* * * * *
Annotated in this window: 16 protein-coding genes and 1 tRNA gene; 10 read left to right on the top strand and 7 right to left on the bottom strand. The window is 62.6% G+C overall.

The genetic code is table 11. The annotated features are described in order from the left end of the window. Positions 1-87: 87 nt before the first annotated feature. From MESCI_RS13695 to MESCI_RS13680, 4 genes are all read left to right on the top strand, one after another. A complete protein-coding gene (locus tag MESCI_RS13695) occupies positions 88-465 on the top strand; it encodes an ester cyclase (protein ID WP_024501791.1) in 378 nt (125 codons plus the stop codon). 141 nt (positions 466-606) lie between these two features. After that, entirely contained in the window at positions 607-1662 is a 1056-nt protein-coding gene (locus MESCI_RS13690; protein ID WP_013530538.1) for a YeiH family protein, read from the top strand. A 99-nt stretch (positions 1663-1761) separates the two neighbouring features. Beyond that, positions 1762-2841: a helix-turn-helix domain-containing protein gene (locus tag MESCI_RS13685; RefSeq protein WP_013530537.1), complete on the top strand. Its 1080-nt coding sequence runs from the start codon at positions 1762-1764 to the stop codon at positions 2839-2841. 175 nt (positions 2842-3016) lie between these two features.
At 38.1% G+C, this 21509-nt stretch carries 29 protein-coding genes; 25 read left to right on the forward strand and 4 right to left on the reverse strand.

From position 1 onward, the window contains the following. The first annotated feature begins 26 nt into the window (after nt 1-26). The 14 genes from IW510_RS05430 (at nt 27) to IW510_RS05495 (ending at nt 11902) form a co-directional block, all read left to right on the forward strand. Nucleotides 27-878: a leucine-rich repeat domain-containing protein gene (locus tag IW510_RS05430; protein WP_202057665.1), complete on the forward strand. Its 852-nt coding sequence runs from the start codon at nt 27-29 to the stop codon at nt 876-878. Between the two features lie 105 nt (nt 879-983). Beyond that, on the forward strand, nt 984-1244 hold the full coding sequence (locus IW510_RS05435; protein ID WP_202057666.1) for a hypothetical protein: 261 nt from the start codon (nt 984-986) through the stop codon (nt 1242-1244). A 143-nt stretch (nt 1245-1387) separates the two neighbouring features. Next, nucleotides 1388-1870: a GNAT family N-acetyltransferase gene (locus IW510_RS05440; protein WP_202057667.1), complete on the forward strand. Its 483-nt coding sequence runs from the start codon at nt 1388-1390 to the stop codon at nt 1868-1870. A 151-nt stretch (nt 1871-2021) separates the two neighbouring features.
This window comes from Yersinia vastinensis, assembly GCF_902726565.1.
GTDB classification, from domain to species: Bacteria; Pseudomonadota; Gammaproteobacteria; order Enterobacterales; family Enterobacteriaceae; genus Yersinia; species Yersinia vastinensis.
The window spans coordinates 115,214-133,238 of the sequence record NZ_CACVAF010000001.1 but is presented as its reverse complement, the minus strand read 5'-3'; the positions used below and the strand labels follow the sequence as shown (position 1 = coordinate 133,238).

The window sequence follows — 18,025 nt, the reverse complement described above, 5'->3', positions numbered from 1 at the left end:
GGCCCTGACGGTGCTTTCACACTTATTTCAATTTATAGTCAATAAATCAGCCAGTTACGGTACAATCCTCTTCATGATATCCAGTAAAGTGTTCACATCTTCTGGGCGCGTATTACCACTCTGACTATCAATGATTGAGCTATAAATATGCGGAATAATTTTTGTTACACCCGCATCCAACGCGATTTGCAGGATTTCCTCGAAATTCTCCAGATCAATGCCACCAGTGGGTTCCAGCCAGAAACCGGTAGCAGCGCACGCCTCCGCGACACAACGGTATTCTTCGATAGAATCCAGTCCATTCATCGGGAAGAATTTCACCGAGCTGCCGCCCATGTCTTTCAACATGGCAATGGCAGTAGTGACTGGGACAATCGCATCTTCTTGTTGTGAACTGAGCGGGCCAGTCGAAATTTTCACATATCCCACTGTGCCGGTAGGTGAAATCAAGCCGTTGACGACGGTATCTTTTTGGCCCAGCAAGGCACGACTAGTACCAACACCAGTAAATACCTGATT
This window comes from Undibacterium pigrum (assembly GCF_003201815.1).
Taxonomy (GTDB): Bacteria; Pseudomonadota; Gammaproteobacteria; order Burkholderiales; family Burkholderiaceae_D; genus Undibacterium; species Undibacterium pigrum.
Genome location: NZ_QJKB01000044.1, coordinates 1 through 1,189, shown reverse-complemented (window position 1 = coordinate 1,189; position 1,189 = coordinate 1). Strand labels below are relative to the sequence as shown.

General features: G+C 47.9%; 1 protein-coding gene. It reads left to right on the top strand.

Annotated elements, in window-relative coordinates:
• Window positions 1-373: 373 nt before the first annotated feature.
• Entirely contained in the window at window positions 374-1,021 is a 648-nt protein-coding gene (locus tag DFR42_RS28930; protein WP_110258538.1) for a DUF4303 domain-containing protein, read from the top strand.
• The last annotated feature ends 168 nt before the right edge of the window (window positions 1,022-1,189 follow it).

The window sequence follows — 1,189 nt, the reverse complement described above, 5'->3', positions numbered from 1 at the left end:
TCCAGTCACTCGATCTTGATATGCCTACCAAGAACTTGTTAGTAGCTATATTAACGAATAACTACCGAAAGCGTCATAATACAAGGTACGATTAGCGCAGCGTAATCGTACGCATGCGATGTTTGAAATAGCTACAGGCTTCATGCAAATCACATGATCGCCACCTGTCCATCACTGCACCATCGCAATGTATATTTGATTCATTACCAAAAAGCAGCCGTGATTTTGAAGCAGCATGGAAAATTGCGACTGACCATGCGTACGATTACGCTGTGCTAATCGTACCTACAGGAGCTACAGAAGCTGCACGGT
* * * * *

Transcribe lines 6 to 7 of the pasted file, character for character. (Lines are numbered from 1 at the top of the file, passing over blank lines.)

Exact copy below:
GTDB classification, from domain to species: Bacteria; Pseudomonadota; Gammaproteobacteria; order Enterobacterales; family Enterobacteriaceae; genus Yersinia; species Yersinia vastinensis.
The window spans coordinates 115,214-133,238 of the sequence record NZ_CACVAF010000001.1 but is presented as its reverse complement, the minus strand read 5'-3'; the positions used below and the strand labels follow the sequence as shown (position 1 = coordinate 133,238).